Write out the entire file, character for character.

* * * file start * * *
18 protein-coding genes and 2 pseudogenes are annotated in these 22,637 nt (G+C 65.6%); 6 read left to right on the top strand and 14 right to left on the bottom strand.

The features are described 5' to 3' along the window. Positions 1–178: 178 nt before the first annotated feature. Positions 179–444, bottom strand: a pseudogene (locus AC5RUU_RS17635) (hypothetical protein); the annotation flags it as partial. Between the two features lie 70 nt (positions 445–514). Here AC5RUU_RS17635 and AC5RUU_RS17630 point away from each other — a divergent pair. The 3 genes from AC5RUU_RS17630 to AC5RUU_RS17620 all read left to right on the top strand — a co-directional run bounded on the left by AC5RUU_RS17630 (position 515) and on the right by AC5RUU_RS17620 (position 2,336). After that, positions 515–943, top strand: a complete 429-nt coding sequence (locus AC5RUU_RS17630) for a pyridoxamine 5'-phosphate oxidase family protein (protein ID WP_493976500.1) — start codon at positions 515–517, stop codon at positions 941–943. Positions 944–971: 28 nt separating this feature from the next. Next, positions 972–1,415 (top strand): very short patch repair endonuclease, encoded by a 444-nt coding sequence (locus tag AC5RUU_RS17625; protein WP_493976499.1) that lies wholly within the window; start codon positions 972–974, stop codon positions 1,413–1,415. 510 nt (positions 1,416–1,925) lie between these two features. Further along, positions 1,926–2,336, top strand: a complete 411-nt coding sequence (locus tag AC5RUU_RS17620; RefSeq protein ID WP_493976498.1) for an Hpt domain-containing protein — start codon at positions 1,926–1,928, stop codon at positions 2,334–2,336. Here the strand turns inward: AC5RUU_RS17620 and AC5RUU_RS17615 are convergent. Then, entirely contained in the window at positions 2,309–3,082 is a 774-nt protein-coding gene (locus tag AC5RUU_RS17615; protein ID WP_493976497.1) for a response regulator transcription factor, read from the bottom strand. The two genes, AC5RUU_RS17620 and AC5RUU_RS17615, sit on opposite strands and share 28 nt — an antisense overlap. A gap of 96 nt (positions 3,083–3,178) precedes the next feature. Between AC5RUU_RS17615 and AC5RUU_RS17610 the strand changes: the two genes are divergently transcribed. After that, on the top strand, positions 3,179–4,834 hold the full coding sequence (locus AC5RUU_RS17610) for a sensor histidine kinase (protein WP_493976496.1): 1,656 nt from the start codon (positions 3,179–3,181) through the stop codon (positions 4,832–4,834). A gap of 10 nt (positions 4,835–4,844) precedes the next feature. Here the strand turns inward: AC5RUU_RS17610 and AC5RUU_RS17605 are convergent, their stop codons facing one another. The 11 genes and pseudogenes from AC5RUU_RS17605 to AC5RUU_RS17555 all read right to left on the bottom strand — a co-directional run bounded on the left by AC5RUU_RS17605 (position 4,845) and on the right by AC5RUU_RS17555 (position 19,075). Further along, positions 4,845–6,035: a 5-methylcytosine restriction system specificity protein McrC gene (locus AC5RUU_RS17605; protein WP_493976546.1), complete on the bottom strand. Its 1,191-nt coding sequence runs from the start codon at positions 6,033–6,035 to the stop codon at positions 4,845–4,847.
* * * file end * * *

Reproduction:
18 protein-coding genes and 2 pseudogenes are annotated in these 22,637 nt (G+C 65.6%); 6 read left to right on the top strand and 14 right to left on the bottom strand.

The features are described 5' to 3' along the window. Positions 1–178: 178 nt before the first annotated feature. Positions 179–444, bottom strand: a pseudogene (locus AC5RUU_RS17635) (hypothetical protein); the annotation flags it as partial. Between the two features lie 70 nt (positions 445–514). Here AC5RUU_RS17635 and AC5RUU_RS17630 point away from each other — a divergent pair. The 3 genes from AC5RUU_RS17630 to AC5RUU_RS17620 all read left to right on the top strand — a co-directional run bounded on the left by AC5RUU_RS17630 (position 515) and on the right by AC5RUU_RS17620 (position 2,336). After that, positions 515–943, top strand: a complete 429-nt coding sequence (locus AC5RUU_RS17630) for a pyridoxamine 5'-phosphate oxidase family protein (protein ID WP_493976500.1) — start codon at positions 515–517, stop codon at positions 941–943. Positions 944–971: 28 nt separating this feature from the next. Next, positions 972–1,415 (top strand): very short patch repair endonuclease, encoded by a 444-nt coding sequence (locus tag AC5RUU_RS17625; protein WP_493976499.1) that lies wholly within the window; start codon positions 972–974, stop codon positions 1,413–1,415. 510 nt (positions 1,416–1,925) lie between these two features. Further along, positions 1,926–2,336, top strand: a complete 411-nt coding sequence (locus tag AC5RUU_RS17620; RefSeq protein ID WP_493976498.1) for an Hpt domain-containing protein — start codon at positions 1,926–1,928, stop codon at positions 2,334–2,336. Here the strand turns inward: AC5RUU_RS17620 and AC5RUU_RS17615 are convergent. Then, entirely contained in the window at positions 2,309–3,082 is a 774-nt protein-coding gene (locus tag AC5RUU_RS17615; protein ID WP_493976497.1) for a response regulator transcription factor, read from the bottom strand. The two genes, AC5RUU_RS17620 and AC5RUU_RS17615, sit on opposite strands and share 28 nt — an antisense overlap. A gap of 96 nt (positions 3,083–3,178) precedes the next feature. Between AC5RUU_RS17615 and AC5RUU_RS17610 the strand changes: the two genes are divergently transcribed. After that, on the top strand, positions 3,179–4,834 hold the full coding sequence (locus AC5RUU_RS17610) for a sensor histidine kinase (protein WP_493976496.1): 1,656 nt from the start codon (positions 3,179–3,181) through the stop codon (positions 4,832–4,834). A gap of 10 nt (positions 4,835–4,844) precedes the next feature. Here the strand turns inward: AC5RUU_RS17610 and AC5RUU_RS17605 are convergent, their stop codons facing one another. The 11 genes and pseudogenes from AC5RUU_RS17605 to AC5RUU_RS17555 all read right to left on the bottom strand — a co-directional run bounded on the left by AC5RUU_RS17605 (position 4,845) and on the right by AC5RUU_RS17555 (position 19,075). Further along, positions 4,845–6,035: a 5-methylcytosine restriction system specificity protein McrC gene (locus AC5RUU_RS17605; protein WP_493976546.1), complete on the bottom strand. Its 1,191-nt coding sequence runs from the start codon at positions 6,033–6,035 to the stop codon at positions 4,845–4,847.